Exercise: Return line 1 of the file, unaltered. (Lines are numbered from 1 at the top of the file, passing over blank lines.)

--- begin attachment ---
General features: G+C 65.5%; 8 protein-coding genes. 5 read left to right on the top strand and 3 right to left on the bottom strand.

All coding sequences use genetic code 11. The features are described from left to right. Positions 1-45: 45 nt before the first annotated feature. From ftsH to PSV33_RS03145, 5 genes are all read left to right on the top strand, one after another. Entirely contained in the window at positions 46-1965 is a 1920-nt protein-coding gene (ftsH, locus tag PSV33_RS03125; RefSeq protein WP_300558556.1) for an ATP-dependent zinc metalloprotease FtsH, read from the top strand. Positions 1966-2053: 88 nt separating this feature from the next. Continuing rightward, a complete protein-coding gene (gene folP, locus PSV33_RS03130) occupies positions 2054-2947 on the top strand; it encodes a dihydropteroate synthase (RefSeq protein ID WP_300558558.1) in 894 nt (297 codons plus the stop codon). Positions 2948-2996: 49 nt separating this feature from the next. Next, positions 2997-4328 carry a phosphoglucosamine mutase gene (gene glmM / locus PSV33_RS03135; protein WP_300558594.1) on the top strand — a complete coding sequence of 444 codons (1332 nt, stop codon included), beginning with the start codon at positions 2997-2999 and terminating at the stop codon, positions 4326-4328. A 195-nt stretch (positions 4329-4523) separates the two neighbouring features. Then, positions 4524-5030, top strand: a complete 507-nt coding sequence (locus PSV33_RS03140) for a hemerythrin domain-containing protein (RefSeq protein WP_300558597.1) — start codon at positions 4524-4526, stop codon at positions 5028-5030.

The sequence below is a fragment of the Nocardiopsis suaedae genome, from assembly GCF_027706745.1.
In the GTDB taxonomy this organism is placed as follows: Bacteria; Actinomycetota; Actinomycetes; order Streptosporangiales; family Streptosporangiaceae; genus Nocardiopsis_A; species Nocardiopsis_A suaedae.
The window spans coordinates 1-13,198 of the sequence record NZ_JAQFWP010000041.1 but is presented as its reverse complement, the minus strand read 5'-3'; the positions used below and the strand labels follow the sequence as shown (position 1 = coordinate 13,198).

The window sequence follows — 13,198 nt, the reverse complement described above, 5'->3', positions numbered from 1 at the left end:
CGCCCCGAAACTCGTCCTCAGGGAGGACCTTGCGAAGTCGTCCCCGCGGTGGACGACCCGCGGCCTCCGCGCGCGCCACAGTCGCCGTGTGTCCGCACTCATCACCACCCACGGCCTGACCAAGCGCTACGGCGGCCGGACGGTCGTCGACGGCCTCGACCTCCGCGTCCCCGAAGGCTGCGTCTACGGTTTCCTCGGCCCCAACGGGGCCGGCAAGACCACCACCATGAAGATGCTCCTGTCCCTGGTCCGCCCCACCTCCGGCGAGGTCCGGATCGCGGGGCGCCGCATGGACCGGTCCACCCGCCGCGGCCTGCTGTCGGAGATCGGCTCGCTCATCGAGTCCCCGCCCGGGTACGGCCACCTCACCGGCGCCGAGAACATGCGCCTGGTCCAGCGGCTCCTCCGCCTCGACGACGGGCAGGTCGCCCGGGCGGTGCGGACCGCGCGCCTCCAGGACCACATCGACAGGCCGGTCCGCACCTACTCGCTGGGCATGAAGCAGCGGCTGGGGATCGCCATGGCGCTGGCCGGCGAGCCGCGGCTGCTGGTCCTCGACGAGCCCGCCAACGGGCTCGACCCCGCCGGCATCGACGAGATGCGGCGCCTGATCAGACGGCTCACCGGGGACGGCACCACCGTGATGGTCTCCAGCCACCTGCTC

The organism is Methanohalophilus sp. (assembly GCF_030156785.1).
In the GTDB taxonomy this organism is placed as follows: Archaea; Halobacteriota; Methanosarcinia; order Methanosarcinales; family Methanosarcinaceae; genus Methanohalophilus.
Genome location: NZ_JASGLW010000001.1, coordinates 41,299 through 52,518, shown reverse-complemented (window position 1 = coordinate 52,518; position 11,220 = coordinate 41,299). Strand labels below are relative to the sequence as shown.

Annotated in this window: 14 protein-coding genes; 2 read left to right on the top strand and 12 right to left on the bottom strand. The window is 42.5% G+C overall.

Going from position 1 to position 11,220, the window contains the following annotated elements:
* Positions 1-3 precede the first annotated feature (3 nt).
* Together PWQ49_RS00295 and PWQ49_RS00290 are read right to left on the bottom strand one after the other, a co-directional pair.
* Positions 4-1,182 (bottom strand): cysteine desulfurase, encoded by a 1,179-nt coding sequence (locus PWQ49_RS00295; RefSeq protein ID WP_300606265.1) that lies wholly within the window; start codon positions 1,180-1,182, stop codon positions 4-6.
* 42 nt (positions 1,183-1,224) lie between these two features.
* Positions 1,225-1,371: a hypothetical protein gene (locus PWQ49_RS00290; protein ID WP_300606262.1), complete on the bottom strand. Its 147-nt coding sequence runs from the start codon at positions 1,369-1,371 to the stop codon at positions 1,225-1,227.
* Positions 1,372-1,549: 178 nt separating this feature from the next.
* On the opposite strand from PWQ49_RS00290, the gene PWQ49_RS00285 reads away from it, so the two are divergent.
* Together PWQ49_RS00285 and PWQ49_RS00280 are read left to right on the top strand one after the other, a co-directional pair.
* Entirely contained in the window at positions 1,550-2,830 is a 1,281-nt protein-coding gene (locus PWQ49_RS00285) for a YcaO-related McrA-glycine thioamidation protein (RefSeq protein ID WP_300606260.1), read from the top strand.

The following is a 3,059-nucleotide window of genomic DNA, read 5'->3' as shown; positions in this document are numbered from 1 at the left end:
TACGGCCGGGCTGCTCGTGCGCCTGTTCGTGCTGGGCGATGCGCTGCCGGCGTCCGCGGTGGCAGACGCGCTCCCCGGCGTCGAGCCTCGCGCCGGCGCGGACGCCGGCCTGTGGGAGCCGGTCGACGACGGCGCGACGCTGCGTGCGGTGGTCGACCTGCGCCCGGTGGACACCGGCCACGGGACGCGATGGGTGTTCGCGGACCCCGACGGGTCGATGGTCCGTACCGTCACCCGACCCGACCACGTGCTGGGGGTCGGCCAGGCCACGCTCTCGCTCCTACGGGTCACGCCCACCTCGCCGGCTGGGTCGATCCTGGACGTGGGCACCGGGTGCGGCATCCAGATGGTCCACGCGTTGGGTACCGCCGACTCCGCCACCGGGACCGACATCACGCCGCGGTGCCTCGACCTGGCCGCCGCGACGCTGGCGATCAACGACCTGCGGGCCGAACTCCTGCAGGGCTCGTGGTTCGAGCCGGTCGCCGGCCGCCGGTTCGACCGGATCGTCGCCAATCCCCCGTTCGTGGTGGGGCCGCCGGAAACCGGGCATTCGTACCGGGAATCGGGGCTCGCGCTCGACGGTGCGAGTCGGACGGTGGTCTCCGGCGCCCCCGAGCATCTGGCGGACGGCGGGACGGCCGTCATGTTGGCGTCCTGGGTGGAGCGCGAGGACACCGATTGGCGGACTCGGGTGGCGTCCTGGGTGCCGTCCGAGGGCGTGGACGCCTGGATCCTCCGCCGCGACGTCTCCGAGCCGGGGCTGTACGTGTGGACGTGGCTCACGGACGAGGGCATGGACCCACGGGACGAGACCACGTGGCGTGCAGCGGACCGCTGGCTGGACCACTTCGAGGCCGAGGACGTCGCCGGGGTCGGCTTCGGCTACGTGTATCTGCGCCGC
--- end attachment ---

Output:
General features: G+C 65.5%; 8 protein-coding genes. 5 read left to right on the top strand and 3 right to left on the bottom strand.